The “wrong side of maybe mindset,” coined by Phillip Tetlock in Superforecasting, is a valuable skill. Weather predictors get the flack and jokes, but it happens in every career. In Smarter, Better, Faster, Charles Duhigg profiles Annie Duke who explains this framework for poker. I wrote about it in this analysis of Sam Hinkie’s resignation letter.

7/ Silver competes against non-consumption. “We have a keen sense for what is a FiveThirtyEight story and what isn’t…we are a different kind of shop.” Silver notes that this was hard at first (“the site wasn’t all that great in the first three to six months of its existence.”) Eventually they found a good spot, daily stories, rigorously researched, and meticulously presented.

There’s no one else that does what FiveThirtyEight does, so they compete against non-consumption. This fits into the rainforest model that people like James Allworth (@JamesAllworth ) use as an analogy for the economy. Many organizations, creatures, etc, find small niches to occupy and dominate.

8/ Silver understands historical bifurcations. “The demise of Grantland didn’t happen all at once. There were a number of turning points where things could have gone in a way that was helpful or harmful, and most of those forks were harmful.” It might be fun, though wrong, to compare Bill Simmons – captain of the Grantland ship – to Napoleon, so we won’t. But the idea foundation for the demise of Grantland to the rise of Napoleon is the same.

Napoleon only dominated Europe because of a number of turning points where things could have gone in a way that was helpful or harmful. (See #1 here: Napoleon Bonaparte ) Silver guesses that this is also part of the reason for the rise of Donald Trump. If A, B, and C all go one way instead of another, then Trump would be in the lead. Those things all happened. Note, the individual odds may be better than a coin toss, where the overall odds are not. If the odds of each happening were 75%, the odds of all three happening is only 42% (.75^3).

9/ Silver knows the Texas sharpshooter fallacy. I was hoped that he would smash the statistical cherry-picking at ESPN like a birthday piñata, but he did not.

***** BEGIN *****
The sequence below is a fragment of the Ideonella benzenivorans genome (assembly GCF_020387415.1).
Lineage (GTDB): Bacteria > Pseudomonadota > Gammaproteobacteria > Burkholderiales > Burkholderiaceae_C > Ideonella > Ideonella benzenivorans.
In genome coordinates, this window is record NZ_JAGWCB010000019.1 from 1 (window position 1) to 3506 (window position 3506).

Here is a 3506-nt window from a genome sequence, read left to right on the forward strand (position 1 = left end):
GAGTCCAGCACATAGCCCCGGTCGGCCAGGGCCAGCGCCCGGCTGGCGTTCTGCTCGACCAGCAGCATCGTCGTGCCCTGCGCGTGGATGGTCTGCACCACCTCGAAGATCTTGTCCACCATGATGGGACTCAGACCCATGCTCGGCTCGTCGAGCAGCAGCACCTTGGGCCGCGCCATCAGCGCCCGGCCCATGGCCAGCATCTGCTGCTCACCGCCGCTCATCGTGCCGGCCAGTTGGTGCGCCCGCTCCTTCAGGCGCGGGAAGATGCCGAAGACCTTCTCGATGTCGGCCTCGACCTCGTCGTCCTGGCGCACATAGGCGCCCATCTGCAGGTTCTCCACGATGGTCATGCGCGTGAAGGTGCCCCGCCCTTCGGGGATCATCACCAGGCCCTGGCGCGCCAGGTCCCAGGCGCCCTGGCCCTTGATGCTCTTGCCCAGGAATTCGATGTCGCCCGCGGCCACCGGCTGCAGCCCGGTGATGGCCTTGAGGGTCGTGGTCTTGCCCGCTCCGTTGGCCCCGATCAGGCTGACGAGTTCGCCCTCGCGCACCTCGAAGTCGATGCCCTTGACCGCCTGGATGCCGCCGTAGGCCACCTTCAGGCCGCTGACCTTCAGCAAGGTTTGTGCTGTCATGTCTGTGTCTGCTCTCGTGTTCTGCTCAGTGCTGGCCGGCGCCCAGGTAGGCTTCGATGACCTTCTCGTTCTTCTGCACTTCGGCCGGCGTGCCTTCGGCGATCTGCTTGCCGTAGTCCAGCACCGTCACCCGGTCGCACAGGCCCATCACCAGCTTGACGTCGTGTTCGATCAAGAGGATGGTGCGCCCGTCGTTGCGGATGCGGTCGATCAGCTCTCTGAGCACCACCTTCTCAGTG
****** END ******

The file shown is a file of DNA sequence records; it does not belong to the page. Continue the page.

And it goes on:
Instead let me point you to David McRaney’s podcast episode about this cognitive bias or the book How Not to be Wrong. Both address this fallacy.

10/ Silver knows when good enough is good enough. If he goes to a New York Rangers game, Silver says he just cheers the team on (see #5, take the work, not yourself seriously). However, he’ll research dinner options.

There’s often a good enough threshold for most of life. My guess is that people successful people have clear ‘good enoughs’ in areas that matter less. Many great writers are also walkers. My guess is that walking is good enough for physical health. B.J. Novak and Casey Neistat both said that their tools are good enough for the work they need to do. Resources are finite, and something that fit a need good enough is something you don’t need to spend more time on.

/ Thanks for reading, I’m @mikedariano on Twitter. If you thought this “shortish” post was long, you should see my book about start-ups that failed.

15 thoughts on “Nate Silver”

  1. […] Nate Silver said this about playing poker, “I got out in 2007 when the games got a lot tighter.” Napoleon Bonaparte biographer Paul Johnson wondered what would have happened if the little emperor had taken the fight to the America’s rather than Europe. Jim Chanos said part of the reason he’s succeeded is because he has “a little market niche.” […]


  2. […] Nate Silver pointed out the difference between using the right tool and being right about the tool. “It’s not like the stat-heads won a unilateral victory…it’s more like people are saying ‘we have to be smarter about making decisions and use these different tools at our disposal.’” […]